In the post-Soviet counties, the end of the 20th century was a critical period of transitionwhen the structure of the social institutions, and the norms of people living through the transition, were radically changed within a very short time. The process of change in Estonia had impacted more on the Russian community, whose social mobility has considerably increased within one generation, when compared with the Estonian population, since even before the restoration of Estonian independence, industrial workers made up half of the adult population (Tammaru 1999). Thirty years earlier Herbert Marcuse (1966) had noted that in western cultures deproletarisation was a new feature of culture, with the industrial working class being replaced by workers in the services sector. The result for most people had been a more unstable and mobile style of life. The Russians living in Estonia had learned to expand their cultural horizons, to take risks on their own initiative, and to teach these new worldviews to their children and grandchildren.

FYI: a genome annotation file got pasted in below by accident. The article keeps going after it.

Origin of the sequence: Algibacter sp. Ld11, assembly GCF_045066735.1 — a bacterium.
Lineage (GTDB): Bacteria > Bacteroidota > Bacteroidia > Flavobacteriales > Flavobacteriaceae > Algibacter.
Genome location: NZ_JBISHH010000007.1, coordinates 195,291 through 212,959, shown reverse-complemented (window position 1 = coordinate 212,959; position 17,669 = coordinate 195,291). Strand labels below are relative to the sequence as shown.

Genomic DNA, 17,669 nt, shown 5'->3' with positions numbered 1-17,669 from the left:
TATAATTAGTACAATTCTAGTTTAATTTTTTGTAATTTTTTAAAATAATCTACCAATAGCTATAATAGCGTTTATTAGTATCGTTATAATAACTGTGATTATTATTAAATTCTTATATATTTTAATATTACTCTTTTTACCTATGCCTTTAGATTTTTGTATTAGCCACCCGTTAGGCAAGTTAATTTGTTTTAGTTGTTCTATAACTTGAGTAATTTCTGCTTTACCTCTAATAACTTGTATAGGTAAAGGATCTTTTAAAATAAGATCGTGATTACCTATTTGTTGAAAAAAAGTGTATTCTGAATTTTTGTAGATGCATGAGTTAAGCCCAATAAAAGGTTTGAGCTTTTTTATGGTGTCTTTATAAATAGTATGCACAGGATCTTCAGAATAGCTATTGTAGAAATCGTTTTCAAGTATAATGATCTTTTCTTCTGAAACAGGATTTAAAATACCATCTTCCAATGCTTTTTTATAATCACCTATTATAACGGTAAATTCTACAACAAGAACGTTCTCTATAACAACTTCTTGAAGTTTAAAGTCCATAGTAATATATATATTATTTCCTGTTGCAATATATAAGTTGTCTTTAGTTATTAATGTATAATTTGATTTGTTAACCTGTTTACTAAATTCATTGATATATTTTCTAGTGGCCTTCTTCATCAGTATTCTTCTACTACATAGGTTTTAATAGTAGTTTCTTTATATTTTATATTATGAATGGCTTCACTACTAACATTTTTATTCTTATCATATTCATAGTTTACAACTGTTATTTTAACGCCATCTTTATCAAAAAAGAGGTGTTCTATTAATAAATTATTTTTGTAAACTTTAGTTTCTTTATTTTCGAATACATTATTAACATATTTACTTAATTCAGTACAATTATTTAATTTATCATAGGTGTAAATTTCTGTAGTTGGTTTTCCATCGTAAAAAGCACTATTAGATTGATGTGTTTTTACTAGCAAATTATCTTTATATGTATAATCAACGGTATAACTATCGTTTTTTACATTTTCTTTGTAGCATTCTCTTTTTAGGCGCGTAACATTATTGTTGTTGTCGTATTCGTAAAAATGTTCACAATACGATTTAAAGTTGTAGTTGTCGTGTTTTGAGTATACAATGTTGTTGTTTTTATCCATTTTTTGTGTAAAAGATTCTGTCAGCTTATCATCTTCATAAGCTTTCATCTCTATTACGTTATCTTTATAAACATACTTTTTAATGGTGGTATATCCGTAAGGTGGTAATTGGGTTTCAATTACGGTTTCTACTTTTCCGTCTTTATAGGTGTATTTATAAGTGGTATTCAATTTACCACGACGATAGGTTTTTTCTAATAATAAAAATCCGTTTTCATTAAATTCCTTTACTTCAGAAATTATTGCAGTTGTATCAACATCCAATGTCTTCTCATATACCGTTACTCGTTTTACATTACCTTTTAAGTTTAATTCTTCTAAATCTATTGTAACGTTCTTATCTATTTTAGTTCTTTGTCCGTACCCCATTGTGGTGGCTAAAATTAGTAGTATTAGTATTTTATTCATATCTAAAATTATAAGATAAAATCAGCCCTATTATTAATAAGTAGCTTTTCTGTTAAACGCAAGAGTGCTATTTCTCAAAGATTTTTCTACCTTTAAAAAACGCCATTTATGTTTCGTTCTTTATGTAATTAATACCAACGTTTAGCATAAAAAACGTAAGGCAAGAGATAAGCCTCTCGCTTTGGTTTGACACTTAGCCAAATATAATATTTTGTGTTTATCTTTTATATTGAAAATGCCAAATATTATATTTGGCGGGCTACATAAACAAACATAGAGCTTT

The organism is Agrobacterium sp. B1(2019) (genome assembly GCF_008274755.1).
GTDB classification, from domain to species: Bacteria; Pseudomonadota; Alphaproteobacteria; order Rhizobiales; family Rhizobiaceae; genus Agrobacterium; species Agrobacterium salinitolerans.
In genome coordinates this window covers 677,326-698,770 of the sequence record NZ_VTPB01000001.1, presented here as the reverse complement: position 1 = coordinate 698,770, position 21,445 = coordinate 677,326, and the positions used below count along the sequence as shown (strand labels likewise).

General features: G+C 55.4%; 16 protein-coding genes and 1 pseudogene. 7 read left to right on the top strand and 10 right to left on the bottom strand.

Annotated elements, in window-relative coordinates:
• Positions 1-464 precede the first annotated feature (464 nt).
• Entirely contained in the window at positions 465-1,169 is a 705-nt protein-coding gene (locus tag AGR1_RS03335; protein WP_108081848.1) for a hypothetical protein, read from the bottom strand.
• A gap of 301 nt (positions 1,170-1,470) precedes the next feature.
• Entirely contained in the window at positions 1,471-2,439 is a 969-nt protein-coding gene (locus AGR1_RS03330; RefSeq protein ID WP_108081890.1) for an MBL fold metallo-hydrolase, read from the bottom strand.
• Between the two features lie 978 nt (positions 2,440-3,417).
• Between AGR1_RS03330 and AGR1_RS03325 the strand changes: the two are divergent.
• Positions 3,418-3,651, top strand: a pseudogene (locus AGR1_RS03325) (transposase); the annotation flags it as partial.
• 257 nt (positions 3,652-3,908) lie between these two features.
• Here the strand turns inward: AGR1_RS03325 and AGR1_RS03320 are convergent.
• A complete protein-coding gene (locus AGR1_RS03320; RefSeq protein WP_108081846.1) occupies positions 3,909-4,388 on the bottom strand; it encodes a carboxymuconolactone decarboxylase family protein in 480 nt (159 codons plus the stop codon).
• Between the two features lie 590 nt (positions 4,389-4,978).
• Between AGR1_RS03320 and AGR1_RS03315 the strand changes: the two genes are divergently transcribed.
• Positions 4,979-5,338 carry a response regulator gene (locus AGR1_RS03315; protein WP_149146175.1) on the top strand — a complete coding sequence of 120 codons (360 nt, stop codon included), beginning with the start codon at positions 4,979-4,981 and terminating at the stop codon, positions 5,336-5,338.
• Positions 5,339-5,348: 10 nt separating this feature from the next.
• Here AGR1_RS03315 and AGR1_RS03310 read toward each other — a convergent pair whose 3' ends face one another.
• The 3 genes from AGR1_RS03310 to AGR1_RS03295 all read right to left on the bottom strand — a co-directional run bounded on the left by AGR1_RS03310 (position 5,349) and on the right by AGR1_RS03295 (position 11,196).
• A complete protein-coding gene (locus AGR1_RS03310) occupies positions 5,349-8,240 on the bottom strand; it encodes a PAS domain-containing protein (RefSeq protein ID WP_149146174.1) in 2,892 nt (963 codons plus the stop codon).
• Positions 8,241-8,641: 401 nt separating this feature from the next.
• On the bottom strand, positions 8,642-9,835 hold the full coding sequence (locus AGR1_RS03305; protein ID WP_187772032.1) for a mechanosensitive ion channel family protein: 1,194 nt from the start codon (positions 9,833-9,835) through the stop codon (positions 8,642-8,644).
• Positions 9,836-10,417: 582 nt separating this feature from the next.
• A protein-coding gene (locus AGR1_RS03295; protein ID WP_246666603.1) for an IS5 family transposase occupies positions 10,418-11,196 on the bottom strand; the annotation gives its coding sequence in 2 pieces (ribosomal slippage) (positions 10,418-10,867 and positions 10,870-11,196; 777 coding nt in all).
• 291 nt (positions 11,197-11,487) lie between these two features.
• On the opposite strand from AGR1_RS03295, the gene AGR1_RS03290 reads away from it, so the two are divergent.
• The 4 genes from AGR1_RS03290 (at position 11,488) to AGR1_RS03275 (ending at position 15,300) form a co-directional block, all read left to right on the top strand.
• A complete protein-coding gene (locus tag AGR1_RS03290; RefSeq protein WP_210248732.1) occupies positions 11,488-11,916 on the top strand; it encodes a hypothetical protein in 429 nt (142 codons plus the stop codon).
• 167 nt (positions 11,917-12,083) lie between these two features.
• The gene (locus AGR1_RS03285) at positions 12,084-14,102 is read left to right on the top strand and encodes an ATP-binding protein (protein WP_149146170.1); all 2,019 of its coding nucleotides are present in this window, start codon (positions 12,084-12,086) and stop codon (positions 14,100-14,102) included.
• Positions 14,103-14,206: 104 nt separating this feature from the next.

Zakład Historii Edukacji Instytutu Pedagogiki Uniwersytetu Wrocławskiego ; Wydział Nauk Humanistycznych i Społecznych Karkonoskiej Państwowej Szkoły Wyższej ; Walasek, Stefania. Red. ; Szerląg, Alicja. Red.